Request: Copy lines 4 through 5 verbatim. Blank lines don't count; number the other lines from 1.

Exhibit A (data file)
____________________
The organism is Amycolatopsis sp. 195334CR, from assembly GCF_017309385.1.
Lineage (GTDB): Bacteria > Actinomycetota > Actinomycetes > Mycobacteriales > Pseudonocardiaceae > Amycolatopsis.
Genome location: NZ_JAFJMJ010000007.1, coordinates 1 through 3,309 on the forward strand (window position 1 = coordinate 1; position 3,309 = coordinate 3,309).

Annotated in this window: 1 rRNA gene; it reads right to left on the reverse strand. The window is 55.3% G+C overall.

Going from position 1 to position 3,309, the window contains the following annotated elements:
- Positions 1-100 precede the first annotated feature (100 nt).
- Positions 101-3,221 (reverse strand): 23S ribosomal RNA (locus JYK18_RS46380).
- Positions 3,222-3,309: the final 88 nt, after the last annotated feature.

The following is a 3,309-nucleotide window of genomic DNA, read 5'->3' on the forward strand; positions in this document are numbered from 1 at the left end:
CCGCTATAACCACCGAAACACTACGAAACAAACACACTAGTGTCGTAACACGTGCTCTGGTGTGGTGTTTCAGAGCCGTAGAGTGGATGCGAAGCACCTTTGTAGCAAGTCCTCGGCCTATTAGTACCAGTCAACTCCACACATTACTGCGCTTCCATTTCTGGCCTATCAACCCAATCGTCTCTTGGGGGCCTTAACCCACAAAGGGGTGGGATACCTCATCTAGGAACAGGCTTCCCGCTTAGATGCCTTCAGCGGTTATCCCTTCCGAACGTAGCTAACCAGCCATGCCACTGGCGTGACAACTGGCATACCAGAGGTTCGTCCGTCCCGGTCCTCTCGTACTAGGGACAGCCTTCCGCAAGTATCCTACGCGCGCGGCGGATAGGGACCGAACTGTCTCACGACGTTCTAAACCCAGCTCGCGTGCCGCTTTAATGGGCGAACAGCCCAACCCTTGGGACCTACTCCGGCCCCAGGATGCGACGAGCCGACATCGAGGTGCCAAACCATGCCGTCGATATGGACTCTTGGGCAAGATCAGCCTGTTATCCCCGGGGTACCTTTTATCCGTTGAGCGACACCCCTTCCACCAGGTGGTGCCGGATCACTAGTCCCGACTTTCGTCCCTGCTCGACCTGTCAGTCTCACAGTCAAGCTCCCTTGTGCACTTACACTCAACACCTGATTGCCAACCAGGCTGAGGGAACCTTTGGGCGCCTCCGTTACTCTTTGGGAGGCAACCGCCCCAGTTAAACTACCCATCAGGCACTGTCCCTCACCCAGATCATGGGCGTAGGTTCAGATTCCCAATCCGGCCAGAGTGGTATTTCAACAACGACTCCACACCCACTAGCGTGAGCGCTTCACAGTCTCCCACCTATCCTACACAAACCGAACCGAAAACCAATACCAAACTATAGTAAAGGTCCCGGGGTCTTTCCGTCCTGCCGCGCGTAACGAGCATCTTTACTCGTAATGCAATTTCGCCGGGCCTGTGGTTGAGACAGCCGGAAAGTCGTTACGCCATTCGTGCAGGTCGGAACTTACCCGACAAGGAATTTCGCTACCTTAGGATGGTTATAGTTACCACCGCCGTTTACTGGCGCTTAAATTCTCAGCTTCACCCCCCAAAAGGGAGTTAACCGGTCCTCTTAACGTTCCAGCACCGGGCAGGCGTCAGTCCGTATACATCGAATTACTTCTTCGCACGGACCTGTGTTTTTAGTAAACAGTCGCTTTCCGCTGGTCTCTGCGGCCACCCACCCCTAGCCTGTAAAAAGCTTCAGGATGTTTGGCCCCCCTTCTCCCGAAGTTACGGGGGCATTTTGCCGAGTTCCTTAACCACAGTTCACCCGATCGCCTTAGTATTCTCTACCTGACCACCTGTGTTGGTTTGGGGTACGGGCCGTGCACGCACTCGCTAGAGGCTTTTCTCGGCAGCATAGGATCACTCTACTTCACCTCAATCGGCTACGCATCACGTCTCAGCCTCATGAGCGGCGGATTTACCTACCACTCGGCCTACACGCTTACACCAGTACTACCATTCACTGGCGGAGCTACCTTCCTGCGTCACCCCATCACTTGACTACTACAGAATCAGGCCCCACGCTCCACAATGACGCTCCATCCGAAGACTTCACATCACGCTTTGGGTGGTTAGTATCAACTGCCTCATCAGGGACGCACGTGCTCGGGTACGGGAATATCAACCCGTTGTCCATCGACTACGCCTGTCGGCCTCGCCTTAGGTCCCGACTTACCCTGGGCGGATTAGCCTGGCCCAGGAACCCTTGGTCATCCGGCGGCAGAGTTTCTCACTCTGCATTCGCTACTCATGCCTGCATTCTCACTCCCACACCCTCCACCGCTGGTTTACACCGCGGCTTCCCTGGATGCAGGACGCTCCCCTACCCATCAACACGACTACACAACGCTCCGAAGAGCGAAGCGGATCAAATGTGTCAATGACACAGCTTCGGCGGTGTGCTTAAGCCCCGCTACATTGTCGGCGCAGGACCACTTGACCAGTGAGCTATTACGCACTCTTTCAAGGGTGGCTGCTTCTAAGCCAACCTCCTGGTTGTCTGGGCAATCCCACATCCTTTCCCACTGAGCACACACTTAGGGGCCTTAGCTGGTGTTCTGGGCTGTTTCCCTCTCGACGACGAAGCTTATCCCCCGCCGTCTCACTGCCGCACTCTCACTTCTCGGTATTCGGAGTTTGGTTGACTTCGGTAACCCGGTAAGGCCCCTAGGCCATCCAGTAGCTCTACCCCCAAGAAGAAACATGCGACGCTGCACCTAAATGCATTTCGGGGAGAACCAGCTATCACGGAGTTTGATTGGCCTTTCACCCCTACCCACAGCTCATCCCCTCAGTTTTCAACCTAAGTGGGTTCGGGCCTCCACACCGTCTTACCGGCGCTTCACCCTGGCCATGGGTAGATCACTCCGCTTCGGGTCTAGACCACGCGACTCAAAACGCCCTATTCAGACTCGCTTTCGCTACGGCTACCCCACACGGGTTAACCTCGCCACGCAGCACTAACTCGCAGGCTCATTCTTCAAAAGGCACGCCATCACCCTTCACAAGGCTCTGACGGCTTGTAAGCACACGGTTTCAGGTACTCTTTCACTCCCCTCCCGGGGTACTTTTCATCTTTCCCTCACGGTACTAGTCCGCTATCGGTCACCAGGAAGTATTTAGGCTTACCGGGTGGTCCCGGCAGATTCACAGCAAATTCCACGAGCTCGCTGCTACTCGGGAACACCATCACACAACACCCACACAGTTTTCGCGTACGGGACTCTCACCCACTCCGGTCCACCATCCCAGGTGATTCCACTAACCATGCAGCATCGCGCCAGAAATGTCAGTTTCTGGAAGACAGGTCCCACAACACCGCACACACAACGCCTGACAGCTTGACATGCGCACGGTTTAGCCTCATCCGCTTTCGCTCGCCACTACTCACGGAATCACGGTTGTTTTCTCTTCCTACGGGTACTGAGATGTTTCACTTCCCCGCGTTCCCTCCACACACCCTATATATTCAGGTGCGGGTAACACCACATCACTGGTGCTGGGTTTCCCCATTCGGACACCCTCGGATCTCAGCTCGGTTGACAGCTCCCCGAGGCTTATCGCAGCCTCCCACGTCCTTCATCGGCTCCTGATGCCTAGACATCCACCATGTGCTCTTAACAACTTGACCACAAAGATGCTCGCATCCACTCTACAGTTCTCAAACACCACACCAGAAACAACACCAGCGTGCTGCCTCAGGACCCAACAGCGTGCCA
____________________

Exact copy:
Annotated in this window: 1 rRNA gene; it reads right to left on the reverse strand. The window is 55.3% G+C overall.

Going from position 1 to position 3,309, the window contains the following annotated elements: